Abrons's Experimental Theater, from the top audience row (where composer Jeremy Toussaint-Baptiste generates swoony, enveloping weather) to the far wall of the space, is splashed with all manner of glittery and quaint stuff I can't even begin to inventory--from silver-wrapped Hershey's kisses to rippling, gleaming sheets of golden Mylar and everything in between.

The tiny-fonted program notes include a long, long, long list of members of the creative and production team including a dramaturg, "performance doulas," and the "Special Guest Séancers," a statement about Séancers, a further, and longer, "STATEMENT ABOUT THE WORK" by Kosoko, and a full-paged, three-columned, footnoted, intriguing and quite comprehensive essay about the work by acclaimed dance scholar Brenda Dixon-Gottschild. All of it quite hard to get much into with typical low lighting and the pre-show chatter of people around you. Read it--carefully--at home. It is its own work of art.

This massive documentation--which, frankly, leaves me to think, "What's left to say?"--is likely strategic, a necessary shot across the bow of any presumptuous critic looking to clamp nasty, dirty paws all over an artist's bright new efforts. It says, "I'll document my work myself, thank you very much!" I sympathize--believe me, I do--but I also had to take all of this and lay it to the side.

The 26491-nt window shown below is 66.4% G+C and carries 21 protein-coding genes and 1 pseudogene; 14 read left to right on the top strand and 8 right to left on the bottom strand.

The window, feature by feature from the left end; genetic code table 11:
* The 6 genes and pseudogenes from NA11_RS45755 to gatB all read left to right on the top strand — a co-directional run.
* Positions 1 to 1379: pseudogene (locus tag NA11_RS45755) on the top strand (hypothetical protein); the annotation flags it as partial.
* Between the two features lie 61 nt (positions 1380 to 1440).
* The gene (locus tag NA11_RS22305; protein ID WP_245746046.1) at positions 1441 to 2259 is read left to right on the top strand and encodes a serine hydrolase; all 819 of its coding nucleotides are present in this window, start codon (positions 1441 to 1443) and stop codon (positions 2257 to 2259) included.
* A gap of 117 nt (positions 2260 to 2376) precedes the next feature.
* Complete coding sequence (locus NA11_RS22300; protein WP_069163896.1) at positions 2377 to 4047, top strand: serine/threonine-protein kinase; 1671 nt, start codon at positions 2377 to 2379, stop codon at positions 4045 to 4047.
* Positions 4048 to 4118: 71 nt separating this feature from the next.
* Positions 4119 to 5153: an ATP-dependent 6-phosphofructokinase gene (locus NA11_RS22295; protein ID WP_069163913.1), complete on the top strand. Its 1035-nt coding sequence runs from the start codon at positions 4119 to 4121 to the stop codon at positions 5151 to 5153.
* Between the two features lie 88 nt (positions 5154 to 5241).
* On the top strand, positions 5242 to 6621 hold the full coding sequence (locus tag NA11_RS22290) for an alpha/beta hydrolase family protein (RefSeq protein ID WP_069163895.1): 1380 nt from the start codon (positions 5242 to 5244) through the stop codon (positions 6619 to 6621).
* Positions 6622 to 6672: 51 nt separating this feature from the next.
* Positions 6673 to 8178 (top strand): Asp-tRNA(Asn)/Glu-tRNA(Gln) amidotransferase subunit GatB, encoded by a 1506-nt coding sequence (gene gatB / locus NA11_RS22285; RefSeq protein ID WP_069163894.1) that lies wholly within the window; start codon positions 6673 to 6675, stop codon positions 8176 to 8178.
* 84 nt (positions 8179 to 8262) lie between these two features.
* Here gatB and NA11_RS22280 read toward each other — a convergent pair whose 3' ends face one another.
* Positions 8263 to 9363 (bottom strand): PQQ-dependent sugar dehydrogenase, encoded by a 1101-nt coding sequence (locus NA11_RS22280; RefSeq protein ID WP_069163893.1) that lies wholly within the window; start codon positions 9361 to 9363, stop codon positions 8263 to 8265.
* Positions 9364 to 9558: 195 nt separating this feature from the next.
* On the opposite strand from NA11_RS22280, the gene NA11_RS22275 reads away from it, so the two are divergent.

There is also this, from promotional text for Séancers:

Setting the fugitive experience afforded Black people on fire with majesty, opulence, and agency, Séancers is a nonlinear examination of how the American racialized body uses psychic, spiritual, and theoretical strategies to shapeshift through socio-politically charged fields of loss and oppression.

... collapses lyrical poetry, psychic movement forms and strategies of discursive performance to investigate concepts of loss, resurrection and paranormal activity. Interrogating issues related to American history and coloniality, Séancers journeys into the surreal and fantastical states of the Black imagination to traverse the “fatal” axis of abstraction, illegibility and gender complexity.

So...everything. Everything. Also laid make room for me to see what I could see.

The work--this apparition, hallucination, ritual container for all of the above--is only 65 minutes. In that time, I saw a man capable of wearing sweetness and bewilderment as easily as he wore jet black fake eyelashes and exquisite costumes sending two inseparable messages--the bold and the delicate. I saw a spirit land as Kosoko's arms and writhing body swished streamers of golden Mylar. I heard him intone the words "get lost" several times like a mantra...or a directive...or, a simple plea. I heard words about trying, about getting tired. I saw the armor of oversized glasses and bespangled bodysuits. And I saw the letting go...of costumes, of coverings. The shedding and sloughing off. The retracing of steps, away from the crossroads, back up the stairway, into piercing light.

Séancers continues through Saturday, December 9 with performances at 8pm. For information and tickets, click here.

Abrons Arts Center
466 Grand Street (at Pitt Street), Manhattan

Subscribe in a reader

Copyright notice

Copyright © 2007-2018 Eva Yaa Asantewaa
All Rights Reserved

Popular Posts